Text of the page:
by Toni Cade Bambara
Setting her story within a small city in southern Georgia in the late 1970s, Bambara weaves an intricate portrait of a community struggling with issues as close-by as one's own health and as broad as the worldwide use of nuclear power. Velma is a woman involved in all sorts of political issues, but the weight of the world is on her shoulders. She ends up attempting suicide. The book opens as she is being treated by a traditional healer at a progressive clinic in town. It flips from one character to another, each connected to Velma in one way or another, but each strongly individual. The town is practically vibrating with the power of change in the air. The book is gritty and realistic as well as spiritual and almost magical. There is strong imagery of progressive and radical culture of the mid 1970s, and the sense of change toward the end of that decade. The book is excellent, though certain characters are not thoroughly fleshed out. There is much that leaves the reader somewhat at a distance from the individuals while becoming involved in the ornate story itself. Recommended.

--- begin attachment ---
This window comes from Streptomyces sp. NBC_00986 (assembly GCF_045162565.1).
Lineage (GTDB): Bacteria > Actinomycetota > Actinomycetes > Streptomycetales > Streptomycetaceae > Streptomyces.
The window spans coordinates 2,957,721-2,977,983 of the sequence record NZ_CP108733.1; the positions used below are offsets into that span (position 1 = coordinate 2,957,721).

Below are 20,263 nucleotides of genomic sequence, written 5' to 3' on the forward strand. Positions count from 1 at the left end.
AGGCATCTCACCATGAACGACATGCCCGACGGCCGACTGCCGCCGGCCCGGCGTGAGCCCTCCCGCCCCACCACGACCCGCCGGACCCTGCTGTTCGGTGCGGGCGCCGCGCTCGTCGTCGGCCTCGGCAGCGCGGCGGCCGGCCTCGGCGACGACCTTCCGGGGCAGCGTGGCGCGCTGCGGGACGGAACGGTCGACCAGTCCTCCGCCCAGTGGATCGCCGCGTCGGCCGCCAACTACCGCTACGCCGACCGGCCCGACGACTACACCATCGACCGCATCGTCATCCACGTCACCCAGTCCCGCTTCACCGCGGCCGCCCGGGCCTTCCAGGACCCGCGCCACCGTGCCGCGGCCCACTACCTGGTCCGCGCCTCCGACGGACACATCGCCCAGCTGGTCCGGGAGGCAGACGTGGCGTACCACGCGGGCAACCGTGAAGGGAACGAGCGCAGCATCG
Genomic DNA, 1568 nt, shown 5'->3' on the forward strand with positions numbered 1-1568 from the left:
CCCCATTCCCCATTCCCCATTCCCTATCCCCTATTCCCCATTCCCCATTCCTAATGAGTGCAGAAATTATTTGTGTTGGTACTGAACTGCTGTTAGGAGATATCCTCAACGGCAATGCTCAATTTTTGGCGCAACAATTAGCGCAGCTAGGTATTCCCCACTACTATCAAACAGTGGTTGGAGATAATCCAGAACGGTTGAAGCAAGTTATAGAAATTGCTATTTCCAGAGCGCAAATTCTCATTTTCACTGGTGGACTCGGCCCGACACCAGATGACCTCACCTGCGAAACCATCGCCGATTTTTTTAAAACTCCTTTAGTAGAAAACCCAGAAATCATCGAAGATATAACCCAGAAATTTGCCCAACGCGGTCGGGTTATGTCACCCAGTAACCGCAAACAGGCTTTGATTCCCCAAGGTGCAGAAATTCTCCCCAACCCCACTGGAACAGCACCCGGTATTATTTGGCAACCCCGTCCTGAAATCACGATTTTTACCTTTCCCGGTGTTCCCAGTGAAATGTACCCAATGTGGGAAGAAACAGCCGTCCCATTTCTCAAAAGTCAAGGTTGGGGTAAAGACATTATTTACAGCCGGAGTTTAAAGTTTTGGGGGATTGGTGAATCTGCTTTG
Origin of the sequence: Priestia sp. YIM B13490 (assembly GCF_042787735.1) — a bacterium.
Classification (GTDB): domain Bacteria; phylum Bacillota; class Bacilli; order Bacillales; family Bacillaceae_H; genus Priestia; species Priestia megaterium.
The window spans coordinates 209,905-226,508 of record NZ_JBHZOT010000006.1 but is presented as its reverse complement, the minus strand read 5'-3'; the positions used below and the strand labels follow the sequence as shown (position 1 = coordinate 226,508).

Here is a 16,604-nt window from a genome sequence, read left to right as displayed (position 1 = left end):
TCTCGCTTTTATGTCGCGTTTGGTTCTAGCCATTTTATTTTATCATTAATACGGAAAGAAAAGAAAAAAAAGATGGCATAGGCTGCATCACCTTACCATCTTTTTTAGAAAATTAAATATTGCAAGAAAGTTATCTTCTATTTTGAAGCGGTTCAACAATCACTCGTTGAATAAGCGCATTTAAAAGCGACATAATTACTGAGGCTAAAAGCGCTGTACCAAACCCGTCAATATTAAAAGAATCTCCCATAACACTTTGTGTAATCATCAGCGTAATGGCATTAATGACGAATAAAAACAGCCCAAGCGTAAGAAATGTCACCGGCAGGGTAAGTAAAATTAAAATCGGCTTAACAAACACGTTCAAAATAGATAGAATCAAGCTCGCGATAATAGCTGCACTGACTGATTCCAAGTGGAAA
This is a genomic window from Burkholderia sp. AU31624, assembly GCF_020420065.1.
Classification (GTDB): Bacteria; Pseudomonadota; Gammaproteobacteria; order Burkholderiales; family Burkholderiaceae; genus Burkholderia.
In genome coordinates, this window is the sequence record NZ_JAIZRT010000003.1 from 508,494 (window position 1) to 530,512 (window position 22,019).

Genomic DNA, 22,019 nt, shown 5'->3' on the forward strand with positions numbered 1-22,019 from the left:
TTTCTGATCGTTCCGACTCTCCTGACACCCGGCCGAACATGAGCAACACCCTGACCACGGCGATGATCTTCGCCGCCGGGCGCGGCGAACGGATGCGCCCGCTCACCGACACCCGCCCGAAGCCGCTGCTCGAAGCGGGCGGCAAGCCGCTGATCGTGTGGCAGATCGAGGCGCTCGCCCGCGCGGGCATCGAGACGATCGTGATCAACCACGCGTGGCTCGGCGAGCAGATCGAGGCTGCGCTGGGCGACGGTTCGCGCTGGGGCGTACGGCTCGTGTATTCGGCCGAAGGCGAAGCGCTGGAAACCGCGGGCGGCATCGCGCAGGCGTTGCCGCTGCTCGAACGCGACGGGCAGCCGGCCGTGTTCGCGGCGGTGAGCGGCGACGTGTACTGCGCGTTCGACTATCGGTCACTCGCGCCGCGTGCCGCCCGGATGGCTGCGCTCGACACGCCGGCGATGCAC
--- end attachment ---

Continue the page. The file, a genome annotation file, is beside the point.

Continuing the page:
(For this book, Bambara was awarded an American Book Award from the Before Columbus Foundation in 1981.)
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